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Safety, Rehabilitation and Compensation Amendment (Fair Portection for Firefighters) Bill 2011

Speeches in Parliament
Penny Wright 25 Nov 2011

Senator WRIGHT (South Australia) (13:04): It is with real pride that I rise to speak in support of the Safety, Rehabilitation and Compensation Amendment (Fair Protection for Firefighters) Bill 2011, which was initiated by my lower house Greens colleague, Adam Bandt. I also note that in a spirit of goodwill and collaboration it was co-sponsored by a member of the government, Ms Vamvakinou, and a member of the opposition, Mr Broadbent.

Legislation of this type to provide proper protection for firefighters for the cancers they contract at a far greater rate than the ordinary population has been a long time coming. I feel fortunate that I have been able to participate in a process whereby we can pass groundbreaking legislation like this in Australia. In an environment where politics too often trumps the rightness of the decisions we should be taking, this process has been an exception. I pay tribute to my colleagues on the Senate Standing Committees on Education, Employment and Workplace Relations that inquired into the original version of this bill. In particular, I pay tribute to the chair, Senator Gavin Marshall, and his colleagues from the government and the deputy chair, Senator Chris Back, and his colleagues from the opposition. Through a process of careful listening with open minds to the evidence—both the science and the human stories of the consequences of not having adequate legal protection—we were all able to appreciate the rightness of the approach taken by this legislation. Senators Marshall and Back then advocated for the bill and set about convincing their colleagues, and the end result is one we can all be proud of. It will be a significant change to the law brought about through a process of negotiation and collaboration in the national interest, which will bring benefits to those who need them. It is a triumph of policy and propriety over politics. The Australian people would be justly pleased to see their parliament operating in this way.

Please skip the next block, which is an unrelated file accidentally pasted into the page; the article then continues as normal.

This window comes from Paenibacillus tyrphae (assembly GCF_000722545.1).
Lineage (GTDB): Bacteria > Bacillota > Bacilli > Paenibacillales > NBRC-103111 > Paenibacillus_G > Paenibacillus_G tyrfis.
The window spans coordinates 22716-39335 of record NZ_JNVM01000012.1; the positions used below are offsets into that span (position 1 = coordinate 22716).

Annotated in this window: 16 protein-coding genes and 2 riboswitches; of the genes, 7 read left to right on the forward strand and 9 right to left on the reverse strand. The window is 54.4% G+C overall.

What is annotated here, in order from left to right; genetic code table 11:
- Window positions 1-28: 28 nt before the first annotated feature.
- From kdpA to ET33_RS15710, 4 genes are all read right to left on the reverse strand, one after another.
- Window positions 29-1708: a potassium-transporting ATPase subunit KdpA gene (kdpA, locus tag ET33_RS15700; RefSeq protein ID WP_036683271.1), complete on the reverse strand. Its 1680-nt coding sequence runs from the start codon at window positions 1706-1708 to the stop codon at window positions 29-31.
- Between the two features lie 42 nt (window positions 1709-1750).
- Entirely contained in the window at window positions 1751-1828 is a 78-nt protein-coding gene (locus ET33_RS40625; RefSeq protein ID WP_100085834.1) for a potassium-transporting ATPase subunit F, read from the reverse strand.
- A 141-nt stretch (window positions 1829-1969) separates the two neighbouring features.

The process of seeing this bill on its journey through the parliament has been one of discovery for me. While sitting on the Senate inquiry into this legislation, I had an opportunity to come to understand more about the work of firefighters. Like all Australians, I admired their work and, of course, I was grateful that they are prepared to put their lives on the line to protect the broader community. Indeed, a recent survey of Australians' attitudes to the professions had firefighters come in as the second most respected profession just after paramedics—I will not dare say where politicians were ranked on that scale. Fortunately, I have not needed the services of firefighters in the past and I did not know much about the real nature of their work. It is obvious that firefighters face perils as they work to protect the community. What was a revelation to me, though, and I think also to my colleagues on the Senate inquiry, was that the greatest hazards to firefighters are not the flames and collapsing structures but the unseen chemicals that lurk in the smoke produced in modern structure fires. It is these chemicals that pose the deadliest threat to firefighters in the course of their work and it is the consequence of ingesting them—for some firefighters, the occurrence of cancer—which this legislation is aimed at addressing.

I will not dwell on the science, as it is well canvassed in the committee's report. Suffice to say that dozens of studies over 20 years in various nations have all pointed to the strong association between an elevated risk of cancers and firefighting. It is the harmful substances in the smoke and particulates emitted from the fires which cause the problem. These contain many usually unseen compounds which are taken into firefighters' bodies through their lungs or skin. According to a study in 2006, the LeMasters metastudy, firefighters are routinely exposed to harmful substances such as lead, cadmium, uranium, chemical substances, harmful minerals and various gases that may have acute toxic effects. Approximately 1,000 new chemicals are registered every year in the United States and these include carcinogenic chemicals which are released during combustion.

A disturbing aspect of the evidence before the inquiry was that, despite the established heightened risk of cancers for firefighters and the best personal protective equipment available, they cannot fully protect themselves from those risks. Although Australian firefighters use world-class safety gear and clothing which is consistent with all national and international safety regulations, it cannot and does not form an impenetrable barrier between firefighters and the toxins in their environment. That is because the clothing or protective equipment must be capable of breathing. In intensely hot conditions, with some structure fires approaching temperatures of up to 1,000 degrees Celsius, if the clothing did not breathe, firefighters would suffer heat stress and could quickly perish from metabolic heat build-up damaging their internal organs.

So despite their best efforts firefighters cannot control the hazardous environments they enter. Unlike most workers, who are encouraged to assess risks before undertaking work, firefighters must venture into unsafe workplaces as quickly as possible in order to do the job. The workplace is unknown and the hazard cannot be quantified, but they do know that carcinogens will be present. Contrary to established occupational health and safety requirements, firefighters do not have the same right to refuse unsafe work as other employees. It is the nature of the work which puts them at risk. It is humbling to understand that they do this willingly on our behalf.